Fashion Illustration: Jordi Labanda and Carmen García Huerta



With pencil and thread

Fashion illustrators draw from the blank page and create an atmosphere that lies somewhere between photography, cinema and literary fiction.

In a world where we are constantly surrounded by more and more instant, intimate and sophisticated images, fashion photography puts an established reality before our eyes, whilst illustration plays with the actual content of that reality. Jordi Labanda and Carmen García Huerta are two of the most renowned Spanish illustrators and, whilst both are well known for their fashion illustrations, their work goes beyond that, to create their own, recognisable universes. Jordi’s illustrations need no introduction.  It would be difficult to find someone who has not come across them.  With a style somewhere between the elegance of the ‘50s and ‘60s and the cosmopolitan life, which is hyperconnected to the 21st century, his work has, for two decades, depicted characters who are a mirror in which we can reflect with wonder, irony and a sense of humour.  A regular of Wallpaper, Apartamento, Visionaire, the New York Times Sunday Magazine and brands such as Louis Vuitton, Dior and Nissan, he also plays a part in the imaginations of adolescents through his own line of stationery.  If you have ever dreamt of losing yourself in cool, you could no doubt do so even with your eyes closed in one of his scenarios. Carmen García Huerta was selected by Taschen as one of the 100 best international illustrators.  Her world is both unmistakable and surprising, with a unique attention to detail (she well knows that she can reveal more than the rest) and straddles two styles which, far from opposing each other, complement each other perfectly:  the stylized and chic in her more commercial work, and a predilection for curved lines and the beauty of imperfection in her more personal projects.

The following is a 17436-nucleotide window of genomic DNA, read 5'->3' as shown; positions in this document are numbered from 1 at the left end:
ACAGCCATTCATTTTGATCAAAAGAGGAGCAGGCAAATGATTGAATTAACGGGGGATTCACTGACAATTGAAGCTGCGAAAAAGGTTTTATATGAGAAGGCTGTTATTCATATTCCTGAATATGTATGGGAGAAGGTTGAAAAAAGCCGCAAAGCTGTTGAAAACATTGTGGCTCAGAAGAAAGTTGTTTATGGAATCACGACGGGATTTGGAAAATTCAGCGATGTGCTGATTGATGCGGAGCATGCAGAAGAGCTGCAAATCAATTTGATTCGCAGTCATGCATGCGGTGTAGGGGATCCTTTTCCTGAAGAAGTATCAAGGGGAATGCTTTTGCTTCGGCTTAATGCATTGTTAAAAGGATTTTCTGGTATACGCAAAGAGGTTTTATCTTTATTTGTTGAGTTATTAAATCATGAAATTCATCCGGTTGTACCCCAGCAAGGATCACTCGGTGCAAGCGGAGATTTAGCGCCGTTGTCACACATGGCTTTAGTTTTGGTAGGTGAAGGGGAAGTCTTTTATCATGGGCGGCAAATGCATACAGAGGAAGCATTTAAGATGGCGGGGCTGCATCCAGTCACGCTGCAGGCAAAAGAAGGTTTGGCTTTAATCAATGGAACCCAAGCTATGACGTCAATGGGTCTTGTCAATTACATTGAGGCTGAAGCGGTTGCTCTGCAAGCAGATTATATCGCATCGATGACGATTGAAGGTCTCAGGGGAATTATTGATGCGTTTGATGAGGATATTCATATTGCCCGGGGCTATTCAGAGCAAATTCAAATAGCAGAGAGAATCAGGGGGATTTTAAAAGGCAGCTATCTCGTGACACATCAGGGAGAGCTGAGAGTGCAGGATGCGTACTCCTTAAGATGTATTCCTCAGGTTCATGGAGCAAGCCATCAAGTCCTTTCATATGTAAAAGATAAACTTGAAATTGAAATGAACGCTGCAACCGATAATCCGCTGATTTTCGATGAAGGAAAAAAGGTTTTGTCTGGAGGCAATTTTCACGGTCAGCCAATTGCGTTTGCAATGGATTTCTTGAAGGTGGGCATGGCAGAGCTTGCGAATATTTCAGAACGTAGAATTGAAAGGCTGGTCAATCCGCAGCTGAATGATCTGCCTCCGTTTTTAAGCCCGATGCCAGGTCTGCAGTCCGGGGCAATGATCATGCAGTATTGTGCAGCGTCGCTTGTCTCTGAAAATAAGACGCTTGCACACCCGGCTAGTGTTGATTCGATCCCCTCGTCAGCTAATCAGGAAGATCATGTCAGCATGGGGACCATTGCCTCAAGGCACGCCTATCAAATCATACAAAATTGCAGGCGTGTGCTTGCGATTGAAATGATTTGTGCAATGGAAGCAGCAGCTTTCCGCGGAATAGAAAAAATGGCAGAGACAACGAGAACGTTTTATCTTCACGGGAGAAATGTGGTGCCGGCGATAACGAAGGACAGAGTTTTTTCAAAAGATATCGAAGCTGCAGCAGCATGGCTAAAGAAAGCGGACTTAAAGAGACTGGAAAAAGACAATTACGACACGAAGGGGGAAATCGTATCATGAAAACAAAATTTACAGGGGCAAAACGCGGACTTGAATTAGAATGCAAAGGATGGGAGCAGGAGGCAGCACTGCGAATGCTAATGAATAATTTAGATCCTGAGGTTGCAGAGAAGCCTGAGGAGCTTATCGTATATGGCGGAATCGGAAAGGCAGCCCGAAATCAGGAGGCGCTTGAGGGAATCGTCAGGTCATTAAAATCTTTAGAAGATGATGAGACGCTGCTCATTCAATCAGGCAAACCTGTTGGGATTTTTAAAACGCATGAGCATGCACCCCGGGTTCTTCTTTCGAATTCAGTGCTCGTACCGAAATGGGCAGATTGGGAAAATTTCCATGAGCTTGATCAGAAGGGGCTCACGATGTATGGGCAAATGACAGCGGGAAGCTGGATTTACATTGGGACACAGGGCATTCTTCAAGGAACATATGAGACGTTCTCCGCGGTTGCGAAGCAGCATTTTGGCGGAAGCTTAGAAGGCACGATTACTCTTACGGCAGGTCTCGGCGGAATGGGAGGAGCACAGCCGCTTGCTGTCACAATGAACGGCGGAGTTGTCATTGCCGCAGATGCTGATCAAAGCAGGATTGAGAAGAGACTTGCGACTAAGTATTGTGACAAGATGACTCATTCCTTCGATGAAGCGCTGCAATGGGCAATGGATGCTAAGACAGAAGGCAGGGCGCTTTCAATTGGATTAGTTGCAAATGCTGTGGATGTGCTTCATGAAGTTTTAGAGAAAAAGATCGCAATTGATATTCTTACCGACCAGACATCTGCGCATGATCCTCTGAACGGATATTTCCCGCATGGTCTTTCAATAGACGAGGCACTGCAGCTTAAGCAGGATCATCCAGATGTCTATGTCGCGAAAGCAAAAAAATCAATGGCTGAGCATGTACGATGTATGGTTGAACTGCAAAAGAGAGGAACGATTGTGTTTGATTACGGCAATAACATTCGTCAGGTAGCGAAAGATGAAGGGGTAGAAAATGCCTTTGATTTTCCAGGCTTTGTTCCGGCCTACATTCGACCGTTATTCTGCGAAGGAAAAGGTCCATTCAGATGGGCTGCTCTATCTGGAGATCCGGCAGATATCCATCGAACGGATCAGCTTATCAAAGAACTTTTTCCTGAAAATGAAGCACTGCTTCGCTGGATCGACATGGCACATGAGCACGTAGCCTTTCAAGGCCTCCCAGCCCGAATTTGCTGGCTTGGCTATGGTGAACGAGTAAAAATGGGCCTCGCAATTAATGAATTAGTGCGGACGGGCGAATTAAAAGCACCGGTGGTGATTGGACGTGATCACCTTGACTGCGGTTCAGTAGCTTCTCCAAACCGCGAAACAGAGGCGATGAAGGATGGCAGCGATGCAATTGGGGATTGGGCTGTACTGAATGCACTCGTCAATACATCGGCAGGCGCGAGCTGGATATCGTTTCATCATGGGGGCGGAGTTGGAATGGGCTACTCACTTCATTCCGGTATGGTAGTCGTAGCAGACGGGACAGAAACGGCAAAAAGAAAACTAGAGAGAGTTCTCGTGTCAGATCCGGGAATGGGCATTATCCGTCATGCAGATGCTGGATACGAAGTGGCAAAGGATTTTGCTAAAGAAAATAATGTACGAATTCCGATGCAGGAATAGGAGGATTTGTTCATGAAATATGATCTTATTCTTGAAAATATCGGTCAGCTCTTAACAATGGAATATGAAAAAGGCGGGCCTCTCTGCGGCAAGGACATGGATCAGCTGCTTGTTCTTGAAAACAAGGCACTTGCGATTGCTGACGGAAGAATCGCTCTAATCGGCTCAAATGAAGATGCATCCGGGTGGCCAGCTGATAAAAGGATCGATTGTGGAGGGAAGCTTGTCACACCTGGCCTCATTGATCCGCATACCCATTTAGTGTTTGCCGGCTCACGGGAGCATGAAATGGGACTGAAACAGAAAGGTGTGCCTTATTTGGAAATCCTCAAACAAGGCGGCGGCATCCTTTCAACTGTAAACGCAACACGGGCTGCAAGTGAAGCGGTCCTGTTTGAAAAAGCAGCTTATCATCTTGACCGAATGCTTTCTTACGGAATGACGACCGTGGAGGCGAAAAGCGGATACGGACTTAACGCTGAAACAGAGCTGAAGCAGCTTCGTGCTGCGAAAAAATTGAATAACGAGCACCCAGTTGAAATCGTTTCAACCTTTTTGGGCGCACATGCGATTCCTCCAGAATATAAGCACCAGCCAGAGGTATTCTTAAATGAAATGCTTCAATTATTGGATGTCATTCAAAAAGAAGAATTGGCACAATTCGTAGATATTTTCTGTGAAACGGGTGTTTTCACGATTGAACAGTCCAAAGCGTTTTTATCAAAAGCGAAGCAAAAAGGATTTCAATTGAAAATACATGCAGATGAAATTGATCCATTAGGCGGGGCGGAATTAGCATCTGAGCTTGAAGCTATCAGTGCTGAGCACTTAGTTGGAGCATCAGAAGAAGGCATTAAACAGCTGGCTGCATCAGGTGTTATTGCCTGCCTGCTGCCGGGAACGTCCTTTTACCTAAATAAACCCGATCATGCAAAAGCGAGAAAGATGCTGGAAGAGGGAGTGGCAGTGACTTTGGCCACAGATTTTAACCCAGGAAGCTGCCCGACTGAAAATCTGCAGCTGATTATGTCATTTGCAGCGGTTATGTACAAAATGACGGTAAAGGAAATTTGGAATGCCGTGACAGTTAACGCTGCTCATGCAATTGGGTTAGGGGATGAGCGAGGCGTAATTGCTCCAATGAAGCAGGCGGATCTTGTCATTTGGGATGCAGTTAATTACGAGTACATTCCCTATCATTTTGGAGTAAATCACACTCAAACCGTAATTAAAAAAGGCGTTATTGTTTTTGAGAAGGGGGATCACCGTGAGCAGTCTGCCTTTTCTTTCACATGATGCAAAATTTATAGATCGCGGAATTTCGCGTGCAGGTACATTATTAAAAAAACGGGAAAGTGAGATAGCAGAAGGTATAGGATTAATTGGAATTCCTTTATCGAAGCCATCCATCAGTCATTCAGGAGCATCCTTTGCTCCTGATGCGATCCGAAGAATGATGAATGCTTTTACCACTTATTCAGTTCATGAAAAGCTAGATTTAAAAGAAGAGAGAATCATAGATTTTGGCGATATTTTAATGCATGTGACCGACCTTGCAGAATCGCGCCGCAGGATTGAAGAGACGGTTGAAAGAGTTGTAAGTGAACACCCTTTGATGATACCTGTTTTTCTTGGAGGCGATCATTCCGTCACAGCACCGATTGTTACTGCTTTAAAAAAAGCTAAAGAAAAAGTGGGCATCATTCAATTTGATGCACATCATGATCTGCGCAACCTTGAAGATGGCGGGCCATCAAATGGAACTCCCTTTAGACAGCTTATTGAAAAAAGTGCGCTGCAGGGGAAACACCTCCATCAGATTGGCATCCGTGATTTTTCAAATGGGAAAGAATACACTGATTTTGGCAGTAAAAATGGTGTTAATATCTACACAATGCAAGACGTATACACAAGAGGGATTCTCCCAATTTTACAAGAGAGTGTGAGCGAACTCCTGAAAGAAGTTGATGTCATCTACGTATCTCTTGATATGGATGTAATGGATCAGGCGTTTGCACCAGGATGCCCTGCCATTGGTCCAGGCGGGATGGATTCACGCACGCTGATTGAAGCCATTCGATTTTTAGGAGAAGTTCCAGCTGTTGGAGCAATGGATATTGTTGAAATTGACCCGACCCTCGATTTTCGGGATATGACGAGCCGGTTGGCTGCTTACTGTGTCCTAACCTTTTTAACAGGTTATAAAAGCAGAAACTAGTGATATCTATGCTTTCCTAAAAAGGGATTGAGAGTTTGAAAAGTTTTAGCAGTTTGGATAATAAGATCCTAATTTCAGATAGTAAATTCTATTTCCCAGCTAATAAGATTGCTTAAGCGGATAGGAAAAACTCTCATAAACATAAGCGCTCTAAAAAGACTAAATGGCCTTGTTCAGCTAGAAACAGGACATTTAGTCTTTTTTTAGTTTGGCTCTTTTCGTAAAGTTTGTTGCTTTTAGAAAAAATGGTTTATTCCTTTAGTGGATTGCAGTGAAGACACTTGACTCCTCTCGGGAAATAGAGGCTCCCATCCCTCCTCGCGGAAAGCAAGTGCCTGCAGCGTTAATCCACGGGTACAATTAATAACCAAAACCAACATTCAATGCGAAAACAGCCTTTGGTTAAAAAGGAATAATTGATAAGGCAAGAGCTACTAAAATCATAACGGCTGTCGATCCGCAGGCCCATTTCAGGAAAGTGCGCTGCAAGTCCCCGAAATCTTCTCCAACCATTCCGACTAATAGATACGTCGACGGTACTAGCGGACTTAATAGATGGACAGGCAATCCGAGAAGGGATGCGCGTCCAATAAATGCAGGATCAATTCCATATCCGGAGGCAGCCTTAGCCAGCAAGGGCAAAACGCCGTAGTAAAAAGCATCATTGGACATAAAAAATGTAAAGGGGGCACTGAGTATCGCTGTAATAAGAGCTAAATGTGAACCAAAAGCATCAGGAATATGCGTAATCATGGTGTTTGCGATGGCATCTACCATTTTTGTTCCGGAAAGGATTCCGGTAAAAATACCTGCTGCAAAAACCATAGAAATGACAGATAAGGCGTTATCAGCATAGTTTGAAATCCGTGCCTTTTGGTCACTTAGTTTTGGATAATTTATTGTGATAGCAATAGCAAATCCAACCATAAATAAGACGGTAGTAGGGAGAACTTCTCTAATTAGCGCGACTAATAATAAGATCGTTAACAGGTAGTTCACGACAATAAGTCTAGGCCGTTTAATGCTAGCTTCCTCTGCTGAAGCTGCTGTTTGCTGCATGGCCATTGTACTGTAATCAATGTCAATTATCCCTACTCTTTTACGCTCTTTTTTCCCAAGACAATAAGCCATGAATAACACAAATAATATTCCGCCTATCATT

by Silvia Terrón for SPN Magazine



JORDI LABANDA – Interview for SPN